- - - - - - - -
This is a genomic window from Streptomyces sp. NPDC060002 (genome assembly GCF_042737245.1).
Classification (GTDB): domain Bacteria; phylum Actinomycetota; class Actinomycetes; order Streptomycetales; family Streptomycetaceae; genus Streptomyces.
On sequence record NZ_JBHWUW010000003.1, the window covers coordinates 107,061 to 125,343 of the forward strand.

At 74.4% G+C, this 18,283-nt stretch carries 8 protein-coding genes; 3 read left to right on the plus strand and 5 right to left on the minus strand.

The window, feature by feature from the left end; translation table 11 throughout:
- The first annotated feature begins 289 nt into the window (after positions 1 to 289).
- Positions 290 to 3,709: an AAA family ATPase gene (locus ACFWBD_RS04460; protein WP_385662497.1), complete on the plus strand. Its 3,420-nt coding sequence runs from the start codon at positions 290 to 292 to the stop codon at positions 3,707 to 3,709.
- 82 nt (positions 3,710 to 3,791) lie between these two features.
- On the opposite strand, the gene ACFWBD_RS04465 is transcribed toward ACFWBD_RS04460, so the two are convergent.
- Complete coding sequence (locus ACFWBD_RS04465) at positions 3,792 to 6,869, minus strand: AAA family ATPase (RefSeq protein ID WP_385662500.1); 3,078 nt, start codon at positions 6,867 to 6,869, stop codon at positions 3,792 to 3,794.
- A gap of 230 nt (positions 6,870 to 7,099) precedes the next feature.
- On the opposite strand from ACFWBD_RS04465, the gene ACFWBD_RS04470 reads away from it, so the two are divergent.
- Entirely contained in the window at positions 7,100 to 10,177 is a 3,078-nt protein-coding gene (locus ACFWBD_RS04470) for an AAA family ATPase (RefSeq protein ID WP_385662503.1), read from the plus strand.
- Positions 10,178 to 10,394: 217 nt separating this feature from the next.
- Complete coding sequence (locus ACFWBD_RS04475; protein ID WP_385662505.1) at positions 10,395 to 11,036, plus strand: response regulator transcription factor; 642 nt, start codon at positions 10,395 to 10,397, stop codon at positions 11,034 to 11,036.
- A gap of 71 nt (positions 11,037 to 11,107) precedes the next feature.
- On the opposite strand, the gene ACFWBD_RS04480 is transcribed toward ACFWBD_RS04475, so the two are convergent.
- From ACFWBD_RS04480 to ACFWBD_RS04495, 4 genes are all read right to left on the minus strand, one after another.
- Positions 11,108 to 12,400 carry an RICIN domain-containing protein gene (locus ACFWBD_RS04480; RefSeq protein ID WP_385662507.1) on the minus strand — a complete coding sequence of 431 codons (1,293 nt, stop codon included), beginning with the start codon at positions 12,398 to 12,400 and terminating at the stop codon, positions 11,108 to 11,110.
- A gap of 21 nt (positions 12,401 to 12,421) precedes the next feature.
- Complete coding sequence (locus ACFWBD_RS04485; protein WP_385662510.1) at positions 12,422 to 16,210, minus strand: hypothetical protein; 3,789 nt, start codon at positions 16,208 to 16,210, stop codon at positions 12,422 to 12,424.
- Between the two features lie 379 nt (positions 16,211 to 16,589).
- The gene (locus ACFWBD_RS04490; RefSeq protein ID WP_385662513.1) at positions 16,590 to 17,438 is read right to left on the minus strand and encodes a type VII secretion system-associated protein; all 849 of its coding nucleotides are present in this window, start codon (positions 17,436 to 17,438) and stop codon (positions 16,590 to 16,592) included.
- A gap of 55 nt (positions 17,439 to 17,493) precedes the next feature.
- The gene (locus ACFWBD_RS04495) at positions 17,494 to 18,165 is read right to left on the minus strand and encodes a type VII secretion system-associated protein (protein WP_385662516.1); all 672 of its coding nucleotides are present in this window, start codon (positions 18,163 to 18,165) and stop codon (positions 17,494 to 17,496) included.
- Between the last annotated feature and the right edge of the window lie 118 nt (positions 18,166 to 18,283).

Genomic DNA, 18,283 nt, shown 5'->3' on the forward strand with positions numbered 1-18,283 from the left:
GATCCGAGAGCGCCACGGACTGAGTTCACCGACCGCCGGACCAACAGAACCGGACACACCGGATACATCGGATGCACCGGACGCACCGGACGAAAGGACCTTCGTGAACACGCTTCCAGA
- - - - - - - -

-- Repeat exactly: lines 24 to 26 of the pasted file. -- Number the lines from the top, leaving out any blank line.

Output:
- A gap of 55 nt (positions 17,439 to 17,493) precedes the next feature.
- The gene (locus ACFWBD_RS04495) at positions 17,494 to 18,165 is read right to left on the minus strand and encodes a type VII secretion system-associated protein (protein WP_385662516.1); all 672 of its coding nucleotides are present in this window, start codon (positions 18,163 to 18,165) and stop codon (positions 17,494 to 17,496) included.
- Between the last annotated feature and the right edge of the window lie 118 nt (positions 18,166 to 18,283).